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Genetic Literacy and Participation in Genetic Research Among Pacific Islanders Living in the US and US-Affiliated Pacific Islands

Church, Katherine (2023) Genetic Literacy and Participation in Genetic Research Among Pacific Islanders Living in the US and US-Affiliated Pacific Islands. Master Essay, University of Pittsburgh.

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The Pacific Islander population has high levels of non-communicable disease. While genetic research has been ongoing among some sub-groups in this population for many years, the genetic literacy of this population has not been the subject of many studies. The history of unethical treatment of indigenous populations in genetic research makes it imperative to ensure that all current and future research efforts involve the Pacific Islander population in a meaningful way. The first step in this process is to assess the genetic knowledge of the Pacific Islander population to verify understanding of the genetic research that is ongoing. Additionally, comprehension of attitudes towards, motivations for, and concerns about participation in genetic research will aid in identifying community opinion towards genetic research and what gaps in knowledge need to be addressed.
Using preliminary survey data from the Ethical, Legal, and Social Issues (ELSI) project in the Pacific Islands, genetic knowledge of a sample of Pacific Islanders across the US and US-affiliated Pacific Islands was assessed, in addition to attitudes towards, motivations for, and concerns about participation in genetic research. Demographic information was also collected. Scores were calculated for genetic knowledge, attitudes, motivations, and concerns by assigning points to each response, tallying the responses, and dividing by the total number of points possible per question. Linear regressions were then conducted to examine the relationship between these and other factors.
A significant positive relationship was found between annual household income and genetic knowledge, as well as between motivations for participation in genetic research and concerns about participation in genetic research. No significant relationship was found between genetic knowledge and either attitudes towards, motivations for, or concerns about participation in genetic research, nor was a significant relationship found between attitudes towards genetic research and motivations for or concerns about participation in genetic research. These relationships were discussed with equity and inclusion in mind. The subject of genetic literacy and inclusion in genetic research for indigenous populations is a significant public health concern, and as such further study on this topic is crucial to ensuring ethical conduct in genetic research with the Pacific Islander community.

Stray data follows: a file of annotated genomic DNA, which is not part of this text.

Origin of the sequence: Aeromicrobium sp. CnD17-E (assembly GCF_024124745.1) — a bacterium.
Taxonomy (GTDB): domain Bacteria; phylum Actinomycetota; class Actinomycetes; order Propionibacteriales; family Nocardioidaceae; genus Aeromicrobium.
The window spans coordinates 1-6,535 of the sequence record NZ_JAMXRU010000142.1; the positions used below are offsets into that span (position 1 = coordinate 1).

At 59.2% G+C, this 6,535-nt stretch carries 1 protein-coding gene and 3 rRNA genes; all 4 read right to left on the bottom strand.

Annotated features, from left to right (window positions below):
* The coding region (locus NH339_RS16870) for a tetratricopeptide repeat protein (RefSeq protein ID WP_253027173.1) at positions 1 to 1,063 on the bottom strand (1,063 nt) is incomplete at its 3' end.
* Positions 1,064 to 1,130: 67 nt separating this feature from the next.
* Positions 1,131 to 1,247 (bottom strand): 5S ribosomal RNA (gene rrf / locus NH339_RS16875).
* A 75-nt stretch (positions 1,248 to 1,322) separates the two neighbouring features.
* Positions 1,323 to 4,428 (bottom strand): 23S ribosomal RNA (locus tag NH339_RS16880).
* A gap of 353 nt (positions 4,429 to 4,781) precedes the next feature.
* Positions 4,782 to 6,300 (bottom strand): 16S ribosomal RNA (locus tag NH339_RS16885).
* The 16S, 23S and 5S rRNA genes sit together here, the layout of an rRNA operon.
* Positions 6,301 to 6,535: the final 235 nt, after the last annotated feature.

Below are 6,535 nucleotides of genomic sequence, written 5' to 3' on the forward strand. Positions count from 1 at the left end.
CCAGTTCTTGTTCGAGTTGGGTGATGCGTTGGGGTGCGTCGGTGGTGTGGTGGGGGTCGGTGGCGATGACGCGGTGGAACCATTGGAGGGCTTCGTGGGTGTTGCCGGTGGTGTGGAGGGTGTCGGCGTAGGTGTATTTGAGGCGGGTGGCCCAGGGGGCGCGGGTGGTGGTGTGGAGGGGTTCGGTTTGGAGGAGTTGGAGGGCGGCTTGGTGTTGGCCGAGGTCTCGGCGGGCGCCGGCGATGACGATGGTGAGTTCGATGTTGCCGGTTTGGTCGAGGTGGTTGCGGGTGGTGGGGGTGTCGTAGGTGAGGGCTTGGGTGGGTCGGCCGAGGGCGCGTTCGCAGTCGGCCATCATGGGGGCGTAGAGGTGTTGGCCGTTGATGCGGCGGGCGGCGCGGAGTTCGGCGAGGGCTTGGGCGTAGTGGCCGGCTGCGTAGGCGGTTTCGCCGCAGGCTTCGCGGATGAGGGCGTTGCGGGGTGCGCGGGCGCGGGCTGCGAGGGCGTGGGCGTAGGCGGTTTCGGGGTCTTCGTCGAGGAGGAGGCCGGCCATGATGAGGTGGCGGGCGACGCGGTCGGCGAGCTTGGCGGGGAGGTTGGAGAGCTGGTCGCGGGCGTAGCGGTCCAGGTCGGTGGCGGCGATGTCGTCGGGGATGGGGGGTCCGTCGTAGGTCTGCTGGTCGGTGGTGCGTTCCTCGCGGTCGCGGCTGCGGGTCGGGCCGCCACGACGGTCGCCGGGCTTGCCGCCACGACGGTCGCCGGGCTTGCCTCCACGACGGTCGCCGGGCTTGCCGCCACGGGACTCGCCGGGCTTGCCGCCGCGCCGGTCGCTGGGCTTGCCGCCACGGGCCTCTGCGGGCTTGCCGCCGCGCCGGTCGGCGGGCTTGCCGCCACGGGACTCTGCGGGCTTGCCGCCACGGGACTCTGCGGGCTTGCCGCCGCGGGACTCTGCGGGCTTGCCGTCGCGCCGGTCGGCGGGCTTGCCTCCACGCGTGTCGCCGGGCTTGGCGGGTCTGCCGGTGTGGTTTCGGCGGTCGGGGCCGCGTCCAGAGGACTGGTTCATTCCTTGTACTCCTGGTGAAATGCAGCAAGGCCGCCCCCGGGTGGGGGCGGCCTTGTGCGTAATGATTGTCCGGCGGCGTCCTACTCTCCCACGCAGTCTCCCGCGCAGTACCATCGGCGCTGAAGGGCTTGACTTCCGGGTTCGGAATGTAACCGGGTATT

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Item Type: Other Thesis, Dissertation, or Long Paper (Master Essay)
Status: Unpublished
CreatorsEmailPitt UsernameORCID
Church, Katherinekmc263@pitt.edukmc263
ContributionContributors NameEmailPitt UsernameORCID
Committee ChairDurst, Andreaadurst@pitt.eduadurst0000-0002-4338-5823
Committee MemberMinster, Ryanrminster@pitt.edurminster0000-0001-7382-6717
Committee MemberFelter, Elizabethemfelter@pitt.eduemfelter0000-0002-0567-0623
Committee MemberHawley, Nicolanicola.hawley@yale.eduUNSPECIFIED0000-0002-2601-3454
Date: 4 January 2023
Date Type: Completion
Number of Pages: 88
Institution: University of Pittsburgh
Schools and Programs: School of Public Health > Human Genetics
Degree: MPH - Master of Public Health
Thesis Type: Master Essay
Refereed: Yes
Uncontrolled Keywords: Pacific Islander, Samoan, Genetic Literacy, Health Literacy, Genetic research
Date Deposited: 04 Jan 2023 14:54
Last Modified: 04 Jan 2023 14:54


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